KABUL – The Afghan Ministry of Health updated, yet again, to 95 dead and 158 injured the death toll of Saturday’s massive Taliban car-bomb attack in Sadarat Square, downtown Kabul.
The Taliban resorted to an ambulance loaded with explosives to carry out the attack in a busy commercial area near the former Interior Ministry building and a facility of the National Directorate of Security (NDS) in central Kabul.
Afghan Ministry of Public Health Ministry spokesperson, Wahidullah Majroh, confirmed to EFE the latest death toll update of “95 killed and 158 wounded” according to information released by hospitals close to Sadarat Square, where the explosion took place.
Ministry of Interior deputy spokesperson Nasrat Rahimi stated during a press conference in Kabul that the suicide-bomber took the ambulance from the nearby Jamhuriat parking lot and drove it over to the Interior Ministry checkpoint where he was unable to proceed any further.
The car-bomb explosion occurred at around 12:50 pm (0820 GMT) close to the old government building housing some ministry offices and provoking a massacre in the nearby busy, working day, commerce and stall markets.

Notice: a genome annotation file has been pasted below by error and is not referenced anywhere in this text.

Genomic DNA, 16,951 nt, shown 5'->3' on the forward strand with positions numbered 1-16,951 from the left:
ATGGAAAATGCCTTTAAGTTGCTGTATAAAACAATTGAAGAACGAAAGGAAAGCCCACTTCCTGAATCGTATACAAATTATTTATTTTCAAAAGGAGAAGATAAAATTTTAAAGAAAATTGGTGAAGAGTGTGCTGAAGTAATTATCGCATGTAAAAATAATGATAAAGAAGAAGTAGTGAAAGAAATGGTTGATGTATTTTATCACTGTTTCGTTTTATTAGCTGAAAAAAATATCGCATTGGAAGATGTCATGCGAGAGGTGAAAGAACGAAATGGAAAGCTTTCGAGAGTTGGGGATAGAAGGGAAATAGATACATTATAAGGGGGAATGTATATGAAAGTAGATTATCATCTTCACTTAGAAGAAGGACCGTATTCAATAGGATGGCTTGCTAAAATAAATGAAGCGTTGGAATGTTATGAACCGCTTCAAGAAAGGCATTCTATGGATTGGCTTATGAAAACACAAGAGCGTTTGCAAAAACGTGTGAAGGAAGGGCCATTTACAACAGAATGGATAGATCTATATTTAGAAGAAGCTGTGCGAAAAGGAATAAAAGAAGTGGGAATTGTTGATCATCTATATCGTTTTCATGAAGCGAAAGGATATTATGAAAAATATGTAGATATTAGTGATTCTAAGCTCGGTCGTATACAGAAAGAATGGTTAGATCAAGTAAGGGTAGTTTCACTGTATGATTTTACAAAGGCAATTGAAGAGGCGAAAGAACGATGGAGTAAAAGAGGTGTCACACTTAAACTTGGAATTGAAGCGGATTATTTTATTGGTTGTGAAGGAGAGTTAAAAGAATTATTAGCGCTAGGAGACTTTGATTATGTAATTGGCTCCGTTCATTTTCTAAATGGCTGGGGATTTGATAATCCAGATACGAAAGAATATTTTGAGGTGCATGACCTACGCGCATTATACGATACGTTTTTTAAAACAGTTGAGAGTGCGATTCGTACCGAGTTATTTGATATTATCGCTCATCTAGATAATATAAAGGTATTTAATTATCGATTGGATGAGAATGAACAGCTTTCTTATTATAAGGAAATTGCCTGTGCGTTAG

Rahimi added that four individuals had already been arrested, suspected of assisting the suicide-bomber carry out his terror action.
Earlier Saturday, Kabul police spokesperson, Basir Mujahid, confirmed to EFE that “a suicide bomber with a car laden with explosives tried to penetrate the complex (the ministry), but detonated the vehicle as he was being identified by police at the checkpoint.”
The Taliban claimed the attack in a message on the social network Telegram stating that “a martyr in a car bomb reached the first checkpoint near the Interior Ministry.”
Taliban spokesperson Zabihullah Mujahid said that, at the time of the explosion, a large contingent of police officers was in the area.
Also nearby are the public hospital Jamhuriat, some NGO offices, and the busy local markets.
The attack came amid a recent surge in terrorist attacks on civilian targets by the Taliban and Islamic State.
Last weekend, over 20 people died at the Intercontinental Hotel in Kabul during an assault by six armed attackers who clashed with security forces for 12 hours.
On Wednesday, IS led an attack on Save the Children’s headquarters in Jalalabad killing four NGO employees, a passerby and a security force member along with the five terrorists.
Although in the first nine months of 2017, the civilian death toll dropped by 6 percent – its first decline since 2012 –, the toll of 2,640 dead and 5,379 wounded remains too high, according to a United Nations report.